Ethanol and Food Prices

Cindy Zimmerman

Ethanol has been blamed for both higher egg prices and higher milk prices recently due to higher costs for livestock feed.

AFBF Overall, the American Farm Bureau Federation reports that for the first quarter of this year, food prices are about four percent higher than the previous quarter. Farm Bureau’s regular market basket survey shows 12 of 16 basic grocery items are higher priced, including eggs, flour, bacon, pork chops, milk, potatoes, corn oil, mayonnaise, vegetable oil, ground chuck, sirloin tip roast, and toasted oat cereal.

Items lower in price compared to the end of last year were cheddar cheese, bread, chicken and apples.

It’s interesting to note that higher egg prices are blamed on ethanol while chicken prices are lower – and that higher milk prices are blamed on ethanol, but cheese prices are lower. It’s also interesting to note that red meat prices are higher compared to the last quarter of last year, but lower or the same compared to the same quarter last year.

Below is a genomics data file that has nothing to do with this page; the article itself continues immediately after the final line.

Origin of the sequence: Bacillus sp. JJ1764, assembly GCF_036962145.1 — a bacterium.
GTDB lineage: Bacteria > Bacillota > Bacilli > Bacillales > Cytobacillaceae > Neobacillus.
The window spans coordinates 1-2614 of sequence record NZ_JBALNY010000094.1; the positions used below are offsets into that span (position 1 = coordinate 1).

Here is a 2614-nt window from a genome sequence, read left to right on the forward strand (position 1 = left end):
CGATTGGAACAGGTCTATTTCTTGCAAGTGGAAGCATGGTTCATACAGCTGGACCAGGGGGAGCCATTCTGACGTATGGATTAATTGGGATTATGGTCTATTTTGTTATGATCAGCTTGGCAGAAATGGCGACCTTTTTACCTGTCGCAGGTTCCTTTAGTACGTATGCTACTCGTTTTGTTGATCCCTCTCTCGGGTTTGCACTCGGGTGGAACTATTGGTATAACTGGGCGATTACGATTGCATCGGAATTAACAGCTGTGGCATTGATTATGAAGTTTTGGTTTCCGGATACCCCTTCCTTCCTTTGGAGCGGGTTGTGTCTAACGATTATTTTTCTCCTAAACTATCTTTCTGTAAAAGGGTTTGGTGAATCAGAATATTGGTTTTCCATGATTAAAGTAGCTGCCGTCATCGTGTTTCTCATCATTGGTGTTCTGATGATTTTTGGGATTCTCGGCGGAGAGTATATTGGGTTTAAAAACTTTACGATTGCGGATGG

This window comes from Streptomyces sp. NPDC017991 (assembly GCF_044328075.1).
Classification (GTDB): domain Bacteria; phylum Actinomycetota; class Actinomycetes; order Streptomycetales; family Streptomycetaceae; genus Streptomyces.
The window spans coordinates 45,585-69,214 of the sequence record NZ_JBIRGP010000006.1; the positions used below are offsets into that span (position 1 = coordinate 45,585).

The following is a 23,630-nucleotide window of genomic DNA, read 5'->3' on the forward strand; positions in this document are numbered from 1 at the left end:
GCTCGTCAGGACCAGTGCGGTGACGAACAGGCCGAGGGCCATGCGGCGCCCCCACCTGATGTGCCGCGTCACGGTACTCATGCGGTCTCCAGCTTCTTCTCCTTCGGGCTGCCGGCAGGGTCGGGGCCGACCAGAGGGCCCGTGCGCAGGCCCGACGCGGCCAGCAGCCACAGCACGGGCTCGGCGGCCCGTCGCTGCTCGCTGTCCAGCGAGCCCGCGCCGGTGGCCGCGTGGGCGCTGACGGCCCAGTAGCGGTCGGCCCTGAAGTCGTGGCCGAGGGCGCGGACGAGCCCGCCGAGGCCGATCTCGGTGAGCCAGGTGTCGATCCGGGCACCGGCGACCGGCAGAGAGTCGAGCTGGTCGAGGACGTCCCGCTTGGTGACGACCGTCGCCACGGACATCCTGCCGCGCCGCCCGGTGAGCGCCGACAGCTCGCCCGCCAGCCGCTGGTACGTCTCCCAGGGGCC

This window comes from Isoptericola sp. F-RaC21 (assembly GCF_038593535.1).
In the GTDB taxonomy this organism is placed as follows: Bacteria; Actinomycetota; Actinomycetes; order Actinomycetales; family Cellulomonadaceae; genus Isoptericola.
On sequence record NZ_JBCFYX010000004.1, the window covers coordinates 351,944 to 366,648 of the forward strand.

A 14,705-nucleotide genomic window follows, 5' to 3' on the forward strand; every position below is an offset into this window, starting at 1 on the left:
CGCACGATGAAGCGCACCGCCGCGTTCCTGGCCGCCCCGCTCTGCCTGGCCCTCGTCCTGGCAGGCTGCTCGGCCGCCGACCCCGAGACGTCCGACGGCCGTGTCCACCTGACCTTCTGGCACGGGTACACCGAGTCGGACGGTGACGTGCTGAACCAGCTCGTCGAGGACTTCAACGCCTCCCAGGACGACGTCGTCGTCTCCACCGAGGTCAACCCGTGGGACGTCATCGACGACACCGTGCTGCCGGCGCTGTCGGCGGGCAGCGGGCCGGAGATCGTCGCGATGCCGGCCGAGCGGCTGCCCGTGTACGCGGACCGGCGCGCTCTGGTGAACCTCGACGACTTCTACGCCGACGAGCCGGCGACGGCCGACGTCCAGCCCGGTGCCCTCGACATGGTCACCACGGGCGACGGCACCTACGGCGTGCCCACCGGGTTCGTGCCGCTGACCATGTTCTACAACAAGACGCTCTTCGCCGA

Finally, Farm Bureau notes that the farmer’s share of the food dollar continues to decline. At this point, farmers and ranchers only receive about 22 cents out of every dollar spent on food – which means the rest goes to costs for transportation, manufacturing, retailers, etc. In other words, the middle men. Unlike most other business people, most farmers and ranchers are unable to set their own price for the commodities they produce and sell. They receive prices set by the buyers of the products. Even if their costs go up, they are unable to accordingly pass those costs on to the consumer. Therefore, most of the time, higher food prices go to the middle men, not the farmer.

Ethanol, News